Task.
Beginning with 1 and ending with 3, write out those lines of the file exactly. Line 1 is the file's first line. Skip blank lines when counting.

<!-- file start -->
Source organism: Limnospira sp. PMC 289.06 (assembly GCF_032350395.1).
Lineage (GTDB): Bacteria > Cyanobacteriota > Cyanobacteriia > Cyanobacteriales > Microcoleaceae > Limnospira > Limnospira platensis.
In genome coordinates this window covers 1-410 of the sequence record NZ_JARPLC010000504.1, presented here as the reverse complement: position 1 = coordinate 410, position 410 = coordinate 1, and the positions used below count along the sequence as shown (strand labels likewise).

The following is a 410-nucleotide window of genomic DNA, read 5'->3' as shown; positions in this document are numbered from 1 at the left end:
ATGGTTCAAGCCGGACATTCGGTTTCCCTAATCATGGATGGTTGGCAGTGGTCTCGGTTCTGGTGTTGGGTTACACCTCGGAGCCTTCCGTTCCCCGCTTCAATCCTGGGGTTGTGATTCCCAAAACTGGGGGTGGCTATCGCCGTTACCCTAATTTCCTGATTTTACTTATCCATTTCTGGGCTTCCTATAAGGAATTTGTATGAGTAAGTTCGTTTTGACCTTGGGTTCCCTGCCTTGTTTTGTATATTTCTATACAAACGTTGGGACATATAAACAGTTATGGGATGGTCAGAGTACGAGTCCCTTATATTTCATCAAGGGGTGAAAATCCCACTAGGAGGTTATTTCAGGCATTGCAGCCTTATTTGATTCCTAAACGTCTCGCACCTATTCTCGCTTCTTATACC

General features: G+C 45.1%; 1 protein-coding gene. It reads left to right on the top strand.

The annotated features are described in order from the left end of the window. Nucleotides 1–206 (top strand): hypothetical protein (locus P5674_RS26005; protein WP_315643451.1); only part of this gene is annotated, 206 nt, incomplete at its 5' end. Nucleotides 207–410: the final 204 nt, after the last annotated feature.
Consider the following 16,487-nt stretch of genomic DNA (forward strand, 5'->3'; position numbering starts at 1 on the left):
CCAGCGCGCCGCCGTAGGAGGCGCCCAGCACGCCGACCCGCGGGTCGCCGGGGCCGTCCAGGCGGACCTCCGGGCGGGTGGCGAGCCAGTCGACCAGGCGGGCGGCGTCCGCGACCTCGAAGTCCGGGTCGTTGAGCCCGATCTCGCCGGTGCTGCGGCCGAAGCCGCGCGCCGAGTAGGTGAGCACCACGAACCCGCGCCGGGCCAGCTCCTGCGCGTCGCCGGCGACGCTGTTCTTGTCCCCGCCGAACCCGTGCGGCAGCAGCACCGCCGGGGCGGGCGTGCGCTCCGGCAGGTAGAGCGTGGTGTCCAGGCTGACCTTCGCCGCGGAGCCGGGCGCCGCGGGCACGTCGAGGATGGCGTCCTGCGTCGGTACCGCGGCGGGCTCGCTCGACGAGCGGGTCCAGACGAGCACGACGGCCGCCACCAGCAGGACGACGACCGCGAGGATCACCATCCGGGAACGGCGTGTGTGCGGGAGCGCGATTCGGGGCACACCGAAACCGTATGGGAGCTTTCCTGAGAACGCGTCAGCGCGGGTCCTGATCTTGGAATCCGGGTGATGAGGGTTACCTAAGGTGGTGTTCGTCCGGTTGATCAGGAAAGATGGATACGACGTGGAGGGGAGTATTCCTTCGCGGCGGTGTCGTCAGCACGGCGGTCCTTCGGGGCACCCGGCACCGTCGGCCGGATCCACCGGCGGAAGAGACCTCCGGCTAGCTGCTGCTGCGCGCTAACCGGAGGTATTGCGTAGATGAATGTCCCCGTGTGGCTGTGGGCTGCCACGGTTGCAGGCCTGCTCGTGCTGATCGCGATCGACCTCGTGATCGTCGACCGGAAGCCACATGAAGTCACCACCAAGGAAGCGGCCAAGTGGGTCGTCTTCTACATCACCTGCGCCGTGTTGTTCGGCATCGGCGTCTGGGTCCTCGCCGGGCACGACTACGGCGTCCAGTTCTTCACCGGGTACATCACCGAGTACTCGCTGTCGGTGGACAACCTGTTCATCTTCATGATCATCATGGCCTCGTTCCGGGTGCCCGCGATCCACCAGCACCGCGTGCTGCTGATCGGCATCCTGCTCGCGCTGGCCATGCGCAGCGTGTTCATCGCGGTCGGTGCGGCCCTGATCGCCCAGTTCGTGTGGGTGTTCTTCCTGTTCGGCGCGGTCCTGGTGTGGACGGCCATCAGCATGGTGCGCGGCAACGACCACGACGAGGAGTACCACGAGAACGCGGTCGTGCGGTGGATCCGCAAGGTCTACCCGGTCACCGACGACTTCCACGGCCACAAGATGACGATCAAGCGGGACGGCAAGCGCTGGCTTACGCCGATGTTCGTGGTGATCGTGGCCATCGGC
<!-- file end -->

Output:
Source organism: Limnospira sp. PMC 289.06 (assembly GCF_032350395.1).
Lineage (GTDB): Bacteria > Cyanobacteriota > Cyanobacteriia > Cyanobacteriales > Microcoleaceae > Limnospira > Limnospira platensis.
In genome coordinates this window covers 1-410 of the sequence record NZ_JARPLC010000504.1, presented here as the reverse complement: position 1 = coordinate 410, position 410 = coordinate 1, and the positions used below count along the sequence as shown (strand labels likewise).